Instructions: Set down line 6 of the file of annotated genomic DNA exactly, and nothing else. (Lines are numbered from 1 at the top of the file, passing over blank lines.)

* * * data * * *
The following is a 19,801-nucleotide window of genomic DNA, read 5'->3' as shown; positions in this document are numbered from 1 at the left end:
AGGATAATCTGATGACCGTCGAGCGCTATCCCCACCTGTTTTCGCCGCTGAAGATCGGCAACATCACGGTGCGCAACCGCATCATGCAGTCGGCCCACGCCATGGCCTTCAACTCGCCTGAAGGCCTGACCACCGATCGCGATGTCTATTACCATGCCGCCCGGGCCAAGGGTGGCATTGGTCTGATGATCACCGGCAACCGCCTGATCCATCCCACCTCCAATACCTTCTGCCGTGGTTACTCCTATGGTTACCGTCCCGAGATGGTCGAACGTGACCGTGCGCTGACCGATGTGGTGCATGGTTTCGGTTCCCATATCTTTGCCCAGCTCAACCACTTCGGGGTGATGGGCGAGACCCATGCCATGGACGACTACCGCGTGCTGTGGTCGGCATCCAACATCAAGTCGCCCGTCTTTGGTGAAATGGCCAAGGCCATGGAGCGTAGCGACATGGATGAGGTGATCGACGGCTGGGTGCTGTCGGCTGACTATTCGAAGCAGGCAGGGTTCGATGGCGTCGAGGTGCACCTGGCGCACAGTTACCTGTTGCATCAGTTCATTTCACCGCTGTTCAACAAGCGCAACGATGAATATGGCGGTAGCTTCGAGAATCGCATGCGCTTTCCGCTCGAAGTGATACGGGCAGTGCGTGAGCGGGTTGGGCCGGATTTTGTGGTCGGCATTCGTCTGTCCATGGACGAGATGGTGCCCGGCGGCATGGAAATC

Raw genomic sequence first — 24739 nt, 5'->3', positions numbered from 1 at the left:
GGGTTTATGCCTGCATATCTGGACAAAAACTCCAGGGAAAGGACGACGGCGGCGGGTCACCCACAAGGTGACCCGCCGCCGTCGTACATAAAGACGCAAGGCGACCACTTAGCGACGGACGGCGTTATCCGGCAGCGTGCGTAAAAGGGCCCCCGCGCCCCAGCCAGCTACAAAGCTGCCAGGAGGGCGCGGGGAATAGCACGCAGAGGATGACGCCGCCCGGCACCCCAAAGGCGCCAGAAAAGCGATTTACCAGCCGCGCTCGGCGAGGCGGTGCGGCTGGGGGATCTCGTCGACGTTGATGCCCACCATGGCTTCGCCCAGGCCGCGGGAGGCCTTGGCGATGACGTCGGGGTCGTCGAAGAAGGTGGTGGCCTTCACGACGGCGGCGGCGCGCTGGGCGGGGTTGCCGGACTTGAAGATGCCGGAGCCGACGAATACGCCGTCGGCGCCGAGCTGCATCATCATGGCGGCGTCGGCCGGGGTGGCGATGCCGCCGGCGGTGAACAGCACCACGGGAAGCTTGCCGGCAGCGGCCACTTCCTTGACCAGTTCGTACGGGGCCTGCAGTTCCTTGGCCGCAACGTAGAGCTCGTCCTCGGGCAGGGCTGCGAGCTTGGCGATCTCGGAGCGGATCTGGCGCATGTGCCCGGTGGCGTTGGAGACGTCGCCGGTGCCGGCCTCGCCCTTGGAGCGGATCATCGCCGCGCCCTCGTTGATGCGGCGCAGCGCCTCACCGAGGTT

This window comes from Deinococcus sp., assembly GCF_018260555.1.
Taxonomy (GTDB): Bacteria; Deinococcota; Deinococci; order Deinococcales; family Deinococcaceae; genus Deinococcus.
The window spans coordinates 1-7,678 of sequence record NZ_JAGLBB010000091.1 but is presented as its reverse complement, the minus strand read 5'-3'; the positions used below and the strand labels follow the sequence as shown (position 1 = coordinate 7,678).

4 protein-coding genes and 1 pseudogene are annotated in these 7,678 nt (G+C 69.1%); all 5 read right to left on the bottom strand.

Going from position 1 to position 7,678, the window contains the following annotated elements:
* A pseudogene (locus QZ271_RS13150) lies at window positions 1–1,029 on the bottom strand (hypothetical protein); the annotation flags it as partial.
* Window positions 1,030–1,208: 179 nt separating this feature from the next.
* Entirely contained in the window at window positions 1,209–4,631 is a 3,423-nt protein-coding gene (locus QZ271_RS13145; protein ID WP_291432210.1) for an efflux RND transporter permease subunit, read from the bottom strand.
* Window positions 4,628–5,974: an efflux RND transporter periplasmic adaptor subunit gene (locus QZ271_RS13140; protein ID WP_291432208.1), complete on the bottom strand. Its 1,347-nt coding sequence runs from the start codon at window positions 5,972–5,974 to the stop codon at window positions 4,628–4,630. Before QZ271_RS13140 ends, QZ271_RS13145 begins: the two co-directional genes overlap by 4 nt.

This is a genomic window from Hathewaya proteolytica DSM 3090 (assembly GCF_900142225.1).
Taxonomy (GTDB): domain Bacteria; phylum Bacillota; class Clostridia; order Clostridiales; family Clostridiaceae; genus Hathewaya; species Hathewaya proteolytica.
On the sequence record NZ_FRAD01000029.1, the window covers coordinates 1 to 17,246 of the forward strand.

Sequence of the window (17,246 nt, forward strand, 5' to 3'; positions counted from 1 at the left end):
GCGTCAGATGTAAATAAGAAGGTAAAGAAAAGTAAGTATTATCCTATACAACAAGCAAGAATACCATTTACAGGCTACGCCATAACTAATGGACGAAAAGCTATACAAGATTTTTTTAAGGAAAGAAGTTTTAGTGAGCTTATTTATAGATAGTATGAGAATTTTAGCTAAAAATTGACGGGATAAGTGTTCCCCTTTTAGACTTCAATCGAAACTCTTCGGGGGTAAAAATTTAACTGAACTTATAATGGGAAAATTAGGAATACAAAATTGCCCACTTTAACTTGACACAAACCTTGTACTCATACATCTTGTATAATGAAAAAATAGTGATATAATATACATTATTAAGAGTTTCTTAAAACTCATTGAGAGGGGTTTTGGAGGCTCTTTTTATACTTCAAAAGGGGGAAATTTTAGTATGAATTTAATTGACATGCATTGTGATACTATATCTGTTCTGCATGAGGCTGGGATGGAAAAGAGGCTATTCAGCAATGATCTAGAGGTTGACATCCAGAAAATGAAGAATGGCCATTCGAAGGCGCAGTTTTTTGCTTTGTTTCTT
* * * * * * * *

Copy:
Taxonomy (GTDB): Bacteria; Deinococcota; Deinococci; order Deinococcales; family Deinococcaceae; genus Deinococcus.